- Rob Ford on women: Give them cash ‘and they are happy’
- Ku Klux Klan group holds recruitment meeting in Maryland
- Airport assassination: Mayor, 3 others killed at Manila airport
- Tea party-type lawmakers take mysterious, off-books trip to Mideast
- North Korea warns South: We’ll attack ‘without warning’
- Congress sends sweeping defense bill to Obama
- Multiple injuries as balcony collapses at London’s Apollo theatre during performance
- Egypt rights center raided, 2 Mubaraks acquitted
- New Mexico Supreme Court rules same-sex marriage constitutional
- Blame Bush: 5 years later, that’s still the mantra, pollsters find
Latest Bill Buckley Items
To millions of readers, he was William F. Buckley Jr.: book author, magazine publisher, televised debater. To me, he was Bill: friend, ally, trailblazer.
You have to be my age — 121 or so — to remember Frank Meyer in his National Review prime: firm jaw; light-saber intellect; working the phones at 3 a.m. as he pieced together and sorted out the varied stripes and gradations of conservatism.
Political wise guys would have you believe that conservatives these days have but two options: either assisted living in a senior community or a bed in a hospice. We are headed for the ash heap of history, where we will be buried without honors — a footnote, at best, to 20th-century politics.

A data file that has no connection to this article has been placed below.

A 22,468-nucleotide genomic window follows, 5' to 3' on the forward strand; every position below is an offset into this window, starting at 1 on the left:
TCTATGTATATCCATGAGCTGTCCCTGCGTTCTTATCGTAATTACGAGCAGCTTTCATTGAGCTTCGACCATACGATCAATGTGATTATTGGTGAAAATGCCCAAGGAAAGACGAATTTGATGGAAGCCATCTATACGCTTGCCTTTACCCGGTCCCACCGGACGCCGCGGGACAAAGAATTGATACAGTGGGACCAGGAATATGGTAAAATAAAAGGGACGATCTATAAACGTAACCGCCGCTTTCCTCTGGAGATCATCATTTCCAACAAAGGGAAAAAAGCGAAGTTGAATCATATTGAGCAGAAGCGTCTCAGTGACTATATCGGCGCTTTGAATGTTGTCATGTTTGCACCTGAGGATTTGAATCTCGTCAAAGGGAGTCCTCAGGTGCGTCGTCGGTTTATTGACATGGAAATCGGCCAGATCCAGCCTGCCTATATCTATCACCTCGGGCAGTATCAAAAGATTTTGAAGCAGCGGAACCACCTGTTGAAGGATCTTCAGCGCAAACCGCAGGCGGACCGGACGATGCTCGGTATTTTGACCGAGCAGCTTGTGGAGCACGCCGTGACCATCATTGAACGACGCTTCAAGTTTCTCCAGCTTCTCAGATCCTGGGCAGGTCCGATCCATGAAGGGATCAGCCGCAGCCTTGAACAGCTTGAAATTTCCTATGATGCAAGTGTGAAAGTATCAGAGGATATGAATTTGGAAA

A bristling group of 25 traditional conservatives are out to protect one of their own in a new push against the "establishment Republicans" of Karl Rove's American Crossroads.
"Sex and God at Yale" is a title that just demands your attention. Sex sells, and when you plug God into the equation, the result is a Shakespearean human struggle played out on Yale's campus -- rightly described by the author as the "cradle of American presidents."
Milton Friedman, the great economist, was one of a handful of intellectuals whose work forms the foundation for the modern conservative movement. He has been dead since 2006, but this week would be his centennial. He lived a long and prodigious life.
For many of us, it was a tale of two Bills. In the late 1960s, when I was hired by Bill Buckley to come to work for National Review, my first assignment was to do a cover profile of New York City Mayor John Lindsay. I was told to go talk to NR's publisher, Bill Rusher, who had intimate knowledge of New York politics.
Tony Blankley was a convinced and convincing conservative. He knew he couldn't convince me, but he relished the debate. In that, he was like Bill Buckley - fierce, erudite, irreverent. Tony could quote Churchill perfectly and from memory, invoke Cicero in almost any context and, at any moment, sculpt a razor-sharp response to the latest issue.
Doubts persist among Republican Party professionals about the quality of this year's presidential field and the ability of the leading candidates to defeat an unpopular Democratic president struggling with a stubbornly bad economy.